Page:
Thermophilic Bacteria

Small ridges of rock filled with water
Almost every hot spring or geyser in Yellowstone hosts bacteria. The travertine terraces in Mammoth Hot Springs host thermophilic bacteria.

NPS

 

The word “bacteria” is often associated with disease, but only a few kinds of bacteria cause problems for humans. The other thousands of bacteria, although all simple organisms, play a complex role in Earth’s ecosystems. In fact, cyanobacteria made our oxygen-rich atmosphere possible. They were the first photosynthesizers, more than 3 billion years ago. Without bacteria, we would not be here.

Almost any hot spring or geyser you see hosts bacteria. Some chemosynthesize, changing hydrogen or sulfur into forms other thermophiles can use. Most photosynthesize, providing oxygen to other thermophiles. All of the cyanobacteria and green nonsulfur bacteria photosynthesize. Some fulfill both roles. For example, Thermus sp.—which are photosynthetic—also may be able to oxidize arsenic into a less toxic form.

Individual bacteria may be rod or sphere shaped, but they often join end to end to form long strands called filaments. These strands help bind thermophilic mats, forming a vast community or mini-ecosystem. Other groups of bacteria form layered structures resembling tiny towers, which can trap sand and other organic materials.

 

Thermophilic Bacteria in Yellowstone National Park

Name pH and Temperature Description Location
Cyanobacteria
Calothrix
pH 6–9
30–45°C (86–113°F)
Color: dark brown mats
Metabolism: photosynthesis by day;
fermentation by night
  • Mammoth Hot Springs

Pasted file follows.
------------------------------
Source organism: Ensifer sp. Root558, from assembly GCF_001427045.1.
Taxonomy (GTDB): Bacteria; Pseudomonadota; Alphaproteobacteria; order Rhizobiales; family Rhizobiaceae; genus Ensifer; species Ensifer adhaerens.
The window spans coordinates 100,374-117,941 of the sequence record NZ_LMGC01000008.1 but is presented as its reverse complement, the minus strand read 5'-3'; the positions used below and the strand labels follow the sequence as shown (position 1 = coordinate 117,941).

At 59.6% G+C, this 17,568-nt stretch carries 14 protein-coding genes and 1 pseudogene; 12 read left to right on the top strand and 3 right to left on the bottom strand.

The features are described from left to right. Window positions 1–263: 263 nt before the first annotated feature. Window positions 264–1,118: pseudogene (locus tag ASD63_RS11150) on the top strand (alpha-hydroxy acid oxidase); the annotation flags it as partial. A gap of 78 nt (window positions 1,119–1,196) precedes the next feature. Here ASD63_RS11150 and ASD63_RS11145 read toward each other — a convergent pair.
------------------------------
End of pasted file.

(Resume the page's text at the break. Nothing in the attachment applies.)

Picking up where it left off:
• Upper, Midway, and Lower geyser basins
Phormidium pH 6–8
35–57°C (95–135°F)
Color: orange mats
Metabolism: photosynthesis
  • Mammoth Hot Springs
  • Upper, Midway, and Lower geyser basins
Oscillatoria pH 6–8
36–45°C (96–113°F)
Color: orange mats
Metabolism: photosynthesis; oscillating moves it closer to light sources.
  • Mammoth Hot Springs
  • Chocolate Pots
Synechococcus pH 7–9
52–74°C (126–165°F)
Color: green mats
Metabolism: photosynthesis by day;
fermentation by night
  • Mammoth Hot Springs
  • Upper, Midway, and Lower geyser basins
Green Sulfur
Chlorobium
pH 6–9
32–52°C (90–126°F)
Color: dense, dark green mats
Metabolism: anaerobic photosynthesis—
produces sulfate and sulfur, not oxygen.
  • Mammoth Hot springs
  • Calcite Springs
Green non-sulfur
Chloroflexus
pH 7–9
35–85°C (95–185°F)
Color: green mats
Metabolism: anaerobic photosynthesis
  • Mammoth Hot Springs
  • Upper, Midway, and Lower geyser basins
Aquifex
Hydrogenobaculum
pH 3–5.5
55–72°C (131–162°F)
Color: yellow and white streamers
Metabolism: uses hydrogen, hydrogen sulfide and carbon dioxide as energy sources; can use arsenic in place of hydrogen sulfide.
  • Norris Geyser Basin
  • Amphitheater Springs
Deinococcus-Thermus
Thermus
pH 5–9
40–79°C (104–174°F)
Color: bright red or orange streamers; contains carotenoid pigments that act as sunscreen.
  • Lower Geyser Basin

 

Last updated: October 3, 2016

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